Several releases on the short-lived Argo label were devoted to American composer Michael Torke, who was born in 1961. I've followed Torke's career with some interest, as he was studying at the Eastman School of Music at just about the same time that I was studying at the University of Rochester School of Medicine and Dentistry up the street. In the 1980s and 1990s, Torke's music was a synthesis of aggressive neo-classicism and minimalist influences, firmly rooted in tonality. His work was brilliant and nervous, aflame with color and jagged shapes.
The three works on Naxos' new CD were composed between 1998 and 2001. It is interesting to hear how Torke has changed and how he has stayed the same since his last Argo CD. The most surprising work is the first: An American Abroad. In the words of the composer, "We hear the natural naïvety an American might feel traveling abroad, full of wonderment and curiosity." (Shades of An American in Paris ?) There's certainly a wide-eyed innocence to this work – not a characteristic I've previously heard in Torke's music. At the same time, Torke's youthfully restive writing has been replaced by an almost middle-aged smoothness, even down to the "Big Tune" that makes several appearances in this work. An American Abroad seems destined for the same popular acceptance enjoyed by John Adams's The Chairman Dances. I never would have predicted this ten years ago!
Jasper, we are told, "was inspired by the surroundings of a house overlooking Lake Superior, where the piece was written." Fanfare-like material alternates with graceful melodies that soar upwards as if caught by the wind. More than a decade ago, Torke wrote a series of orchestral works inspired by colors. The ebullient mood of those works has been recaptured here, with a surprising overlay of Americana. It's as if Torke were channeling Copland.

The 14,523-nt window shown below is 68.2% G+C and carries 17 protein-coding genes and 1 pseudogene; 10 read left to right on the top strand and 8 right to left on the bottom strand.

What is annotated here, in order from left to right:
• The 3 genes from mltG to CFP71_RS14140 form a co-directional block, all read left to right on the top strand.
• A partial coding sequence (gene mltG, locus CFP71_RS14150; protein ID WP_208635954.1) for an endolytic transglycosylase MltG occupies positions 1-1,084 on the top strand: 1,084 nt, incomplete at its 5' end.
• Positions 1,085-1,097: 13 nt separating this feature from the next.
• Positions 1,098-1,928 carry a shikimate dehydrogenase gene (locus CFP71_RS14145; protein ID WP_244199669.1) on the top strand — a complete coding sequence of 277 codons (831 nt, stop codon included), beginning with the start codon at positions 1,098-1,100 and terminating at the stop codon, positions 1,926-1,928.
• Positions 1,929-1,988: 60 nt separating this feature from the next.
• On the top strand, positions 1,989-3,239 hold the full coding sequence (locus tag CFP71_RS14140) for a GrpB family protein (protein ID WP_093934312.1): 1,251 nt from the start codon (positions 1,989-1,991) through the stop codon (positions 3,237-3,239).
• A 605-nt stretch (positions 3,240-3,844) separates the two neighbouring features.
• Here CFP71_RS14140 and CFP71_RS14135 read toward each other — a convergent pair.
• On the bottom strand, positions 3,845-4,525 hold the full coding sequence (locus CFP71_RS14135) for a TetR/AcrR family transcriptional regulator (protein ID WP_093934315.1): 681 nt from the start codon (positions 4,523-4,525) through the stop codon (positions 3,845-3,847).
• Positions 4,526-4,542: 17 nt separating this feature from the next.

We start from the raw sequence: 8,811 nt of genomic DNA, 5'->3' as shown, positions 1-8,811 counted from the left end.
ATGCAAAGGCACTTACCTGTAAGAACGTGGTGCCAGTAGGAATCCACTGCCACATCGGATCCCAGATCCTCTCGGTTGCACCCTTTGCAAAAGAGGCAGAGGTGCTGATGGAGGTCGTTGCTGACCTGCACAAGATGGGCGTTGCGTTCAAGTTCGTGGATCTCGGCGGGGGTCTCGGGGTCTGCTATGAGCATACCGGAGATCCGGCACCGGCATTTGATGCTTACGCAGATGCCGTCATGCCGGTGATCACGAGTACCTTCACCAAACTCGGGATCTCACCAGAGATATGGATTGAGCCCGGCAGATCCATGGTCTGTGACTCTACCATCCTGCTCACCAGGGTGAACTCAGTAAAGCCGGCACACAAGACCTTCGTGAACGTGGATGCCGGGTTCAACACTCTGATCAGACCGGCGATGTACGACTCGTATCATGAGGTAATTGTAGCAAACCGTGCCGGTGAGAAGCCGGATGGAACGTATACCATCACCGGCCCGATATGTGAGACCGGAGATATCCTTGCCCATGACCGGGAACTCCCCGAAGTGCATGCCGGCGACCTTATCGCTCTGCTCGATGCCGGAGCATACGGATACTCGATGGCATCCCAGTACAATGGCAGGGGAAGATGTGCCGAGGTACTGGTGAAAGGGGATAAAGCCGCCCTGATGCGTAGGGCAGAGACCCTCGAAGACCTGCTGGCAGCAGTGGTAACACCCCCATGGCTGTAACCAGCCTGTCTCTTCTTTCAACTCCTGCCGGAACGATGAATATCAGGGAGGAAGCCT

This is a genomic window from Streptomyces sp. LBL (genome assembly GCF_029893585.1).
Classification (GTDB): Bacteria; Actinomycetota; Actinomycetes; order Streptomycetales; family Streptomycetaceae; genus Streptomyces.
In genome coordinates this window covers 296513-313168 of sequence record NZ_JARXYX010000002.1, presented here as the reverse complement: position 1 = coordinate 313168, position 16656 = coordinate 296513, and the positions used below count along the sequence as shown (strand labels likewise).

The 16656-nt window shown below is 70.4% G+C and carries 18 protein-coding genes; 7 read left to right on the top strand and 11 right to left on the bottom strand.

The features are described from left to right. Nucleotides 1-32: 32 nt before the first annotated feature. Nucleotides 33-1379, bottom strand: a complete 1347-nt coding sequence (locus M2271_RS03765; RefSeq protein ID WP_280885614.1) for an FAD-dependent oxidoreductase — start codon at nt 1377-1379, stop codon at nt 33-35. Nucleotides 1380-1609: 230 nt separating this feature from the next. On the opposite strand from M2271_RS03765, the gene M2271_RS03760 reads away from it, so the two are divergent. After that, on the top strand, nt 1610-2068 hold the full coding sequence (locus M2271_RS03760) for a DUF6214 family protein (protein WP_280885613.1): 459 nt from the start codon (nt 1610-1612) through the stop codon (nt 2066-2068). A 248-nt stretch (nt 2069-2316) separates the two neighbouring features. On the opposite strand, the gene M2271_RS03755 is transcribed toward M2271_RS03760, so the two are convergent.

The Percussion Concerto, to which Torke has given the name Rapture, is inspired by the writings of William Butler Yeats. The composer was searching for a "ritualistic" effect in this concerto; to unite "the religious with the sexual" was "the kind of transcendence that I am interested in discovering in Rapture," Torke writes. The outer movements of this concerto are most similar to his older work. If anything, the opening movement ("Drums and Woods") is overly insistent, and runs the risk of fatiguing not only the percussionist (the indefatigable Colin Currie) but the listener as well. The Eastern-sounding middle movement ("Mallets") makes use of a pretty and hypnotically insistent pattern. "Metals" brings the work to a rousing conclusion; again, I feel that Torke runs the risk of giving the audience too much of a good thing here.
The performances are everything anyone could want, and the engineering keeps Torke's many strands untangled. Another release in Naxos' award-winning "American Classics" series, this CD of music by Michael Torke shows that he has developed into a composer who can please many without pandering.
Copyright © 2003, Raymond Tuttle